How To Record Vocals

by | May 6, 2024

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You’ve probably never enjoyed a song where you hated the vocals.  Whether you’re recording at home or in a studio, good vocals are critical to making your music sound professional. With the proper devices and techniques, it is possible to record high-quality vocals at home. Here, we’ll share tips and tricks of recording vocals with superb quality from your home studio. 

How To Record Vocals: Preparation & Set-Up Tips

Vocal recording is part art and part science. Prep time is crucial to a smooth recording experience. Make yourself as comfortable as possible away from any distractions. Many people think that recording vocals alone in a booth is the only way to get excellent vocals. However, it all depends on how the recording is done too. For instance, a large room with wooden floors can be perfect for recording classical vocals; a ‘dead’ room with minimal reverberations can be great for pop and rock vocals, etc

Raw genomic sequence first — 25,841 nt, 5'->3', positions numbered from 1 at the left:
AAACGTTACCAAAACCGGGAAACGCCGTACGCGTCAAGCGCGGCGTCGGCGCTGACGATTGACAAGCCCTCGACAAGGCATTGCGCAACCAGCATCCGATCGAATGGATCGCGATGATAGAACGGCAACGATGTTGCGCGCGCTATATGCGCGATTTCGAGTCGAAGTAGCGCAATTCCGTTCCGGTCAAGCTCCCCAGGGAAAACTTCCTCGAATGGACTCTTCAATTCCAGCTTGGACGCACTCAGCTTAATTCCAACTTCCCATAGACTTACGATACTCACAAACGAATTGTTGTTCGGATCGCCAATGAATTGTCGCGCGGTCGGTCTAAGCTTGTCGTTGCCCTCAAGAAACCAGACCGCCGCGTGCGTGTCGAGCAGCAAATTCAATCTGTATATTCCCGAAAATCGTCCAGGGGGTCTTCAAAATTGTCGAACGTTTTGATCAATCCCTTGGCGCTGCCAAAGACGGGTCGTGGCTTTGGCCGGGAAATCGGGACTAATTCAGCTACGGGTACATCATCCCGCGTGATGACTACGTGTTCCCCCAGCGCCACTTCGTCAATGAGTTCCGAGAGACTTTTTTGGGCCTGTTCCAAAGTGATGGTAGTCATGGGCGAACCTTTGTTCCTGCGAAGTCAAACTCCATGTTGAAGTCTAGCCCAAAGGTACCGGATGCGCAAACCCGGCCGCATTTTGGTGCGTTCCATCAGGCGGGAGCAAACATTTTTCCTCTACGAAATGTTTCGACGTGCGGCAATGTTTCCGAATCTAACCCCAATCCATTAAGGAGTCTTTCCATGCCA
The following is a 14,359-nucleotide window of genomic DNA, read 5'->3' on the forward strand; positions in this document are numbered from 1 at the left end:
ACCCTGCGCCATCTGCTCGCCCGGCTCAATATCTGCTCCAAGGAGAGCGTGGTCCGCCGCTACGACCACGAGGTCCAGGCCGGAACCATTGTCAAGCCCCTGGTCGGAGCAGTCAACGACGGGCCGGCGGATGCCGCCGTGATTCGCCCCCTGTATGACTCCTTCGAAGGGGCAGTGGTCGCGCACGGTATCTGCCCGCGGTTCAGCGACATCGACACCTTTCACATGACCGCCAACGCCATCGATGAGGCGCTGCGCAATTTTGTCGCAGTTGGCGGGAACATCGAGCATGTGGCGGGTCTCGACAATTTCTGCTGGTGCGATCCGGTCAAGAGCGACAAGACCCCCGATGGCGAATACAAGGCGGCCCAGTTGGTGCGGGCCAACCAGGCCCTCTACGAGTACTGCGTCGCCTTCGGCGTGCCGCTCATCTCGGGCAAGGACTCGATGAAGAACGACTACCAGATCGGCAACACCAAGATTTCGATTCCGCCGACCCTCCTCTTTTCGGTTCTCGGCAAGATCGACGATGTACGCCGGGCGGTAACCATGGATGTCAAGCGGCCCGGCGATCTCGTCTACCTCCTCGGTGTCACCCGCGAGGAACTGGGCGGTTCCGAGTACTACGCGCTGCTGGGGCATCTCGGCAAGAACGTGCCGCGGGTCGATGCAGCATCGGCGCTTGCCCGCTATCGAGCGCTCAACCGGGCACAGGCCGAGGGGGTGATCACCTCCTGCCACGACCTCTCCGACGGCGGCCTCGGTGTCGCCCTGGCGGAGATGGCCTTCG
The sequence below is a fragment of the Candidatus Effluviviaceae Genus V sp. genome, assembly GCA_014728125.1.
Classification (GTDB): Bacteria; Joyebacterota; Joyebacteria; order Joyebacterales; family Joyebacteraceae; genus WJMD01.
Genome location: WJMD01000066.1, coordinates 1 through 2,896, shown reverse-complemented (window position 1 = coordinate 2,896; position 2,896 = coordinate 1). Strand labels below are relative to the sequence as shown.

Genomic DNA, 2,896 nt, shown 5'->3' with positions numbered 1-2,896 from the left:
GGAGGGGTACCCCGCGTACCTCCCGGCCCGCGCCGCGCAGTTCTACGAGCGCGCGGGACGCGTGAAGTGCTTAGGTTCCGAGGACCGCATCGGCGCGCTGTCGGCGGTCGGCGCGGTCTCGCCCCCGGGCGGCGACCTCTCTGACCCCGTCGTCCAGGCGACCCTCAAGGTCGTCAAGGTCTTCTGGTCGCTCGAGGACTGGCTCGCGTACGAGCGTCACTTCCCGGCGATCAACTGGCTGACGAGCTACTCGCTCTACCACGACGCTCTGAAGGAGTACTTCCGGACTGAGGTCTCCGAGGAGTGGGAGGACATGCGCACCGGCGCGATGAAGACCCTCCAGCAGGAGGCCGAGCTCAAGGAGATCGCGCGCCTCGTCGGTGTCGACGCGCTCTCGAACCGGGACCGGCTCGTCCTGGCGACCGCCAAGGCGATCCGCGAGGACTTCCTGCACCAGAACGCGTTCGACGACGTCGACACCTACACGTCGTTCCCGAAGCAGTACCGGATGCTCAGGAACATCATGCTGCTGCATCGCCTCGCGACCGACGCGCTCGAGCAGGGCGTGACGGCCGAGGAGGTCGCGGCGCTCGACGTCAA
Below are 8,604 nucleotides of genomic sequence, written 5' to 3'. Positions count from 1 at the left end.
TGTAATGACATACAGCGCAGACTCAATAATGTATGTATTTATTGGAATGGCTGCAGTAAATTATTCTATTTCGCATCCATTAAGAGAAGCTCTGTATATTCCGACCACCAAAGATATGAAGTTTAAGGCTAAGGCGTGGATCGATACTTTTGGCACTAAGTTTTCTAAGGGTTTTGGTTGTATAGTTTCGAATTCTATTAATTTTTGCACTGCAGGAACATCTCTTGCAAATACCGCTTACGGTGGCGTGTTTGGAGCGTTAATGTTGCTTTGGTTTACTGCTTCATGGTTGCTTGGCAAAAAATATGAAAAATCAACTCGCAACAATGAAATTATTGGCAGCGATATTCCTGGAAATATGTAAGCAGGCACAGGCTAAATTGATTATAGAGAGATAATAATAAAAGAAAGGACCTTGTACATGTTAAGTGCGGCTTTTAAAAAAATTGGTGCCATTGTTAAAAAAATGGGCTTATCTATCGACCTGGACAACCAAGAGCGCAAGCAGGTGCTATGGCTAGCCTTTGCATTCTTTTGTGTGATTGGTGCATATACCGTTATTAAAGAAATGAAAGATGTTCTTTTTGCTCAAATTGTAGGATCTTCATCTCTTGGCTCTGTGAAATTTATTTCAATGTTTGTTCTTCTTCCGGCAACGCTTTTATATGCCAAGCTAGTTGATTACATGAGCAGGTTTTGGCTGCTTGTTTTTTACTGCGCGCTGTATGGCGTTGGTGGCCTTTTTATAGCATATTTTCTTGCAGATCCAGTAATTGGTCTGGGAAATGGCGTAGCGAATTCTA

Choose The Right Microphone

microphone and headphones

Deciding on a microphone to use might be difficult since there is quite a variety. Here is a brief look at some of the best mics for recording vocals.

    • Condenser mics pic up more details compared to dynamic mics. The primary use for condenser microphones is recording vocals that have subtle sounds. A condenser mic can be a terrific choice for someone intending to record high-quality vocals. It is also great when used for acoustic sounds/instruments.
    • Dynamic mics are less sensitive and are suitable for high sound pressure level (SPL) recording. In addition, dynamic mics have a coil design, which allows them to reject “off-axis” sounds (sounds that do not enter into the mic directly). This is why they are used most often at live performances. Dynamic mics are sensitive towards sounds that enter directly into the mic’s front (from the performer) while being less sensitive towards capturing crowd noises.
    • Ribbon mics are costly, fragile, and less common than condenser and dynamic mics. Ribbon mics work similarly. However, they more accurately capture sound wave nuances.

Consider Your Microphone’s Placement  

singer recording at home

Choosing a mic is one thing, but knowing the directivity characteristics of the mic is also key to a quality recording experience. Directivity refers to the mic’s ability to capture sounds from different directions. Understanding each mic design’s can help avoid unwanted noise spillage when recording. Choosing the right mic is one thing, and positioning yourself well is another.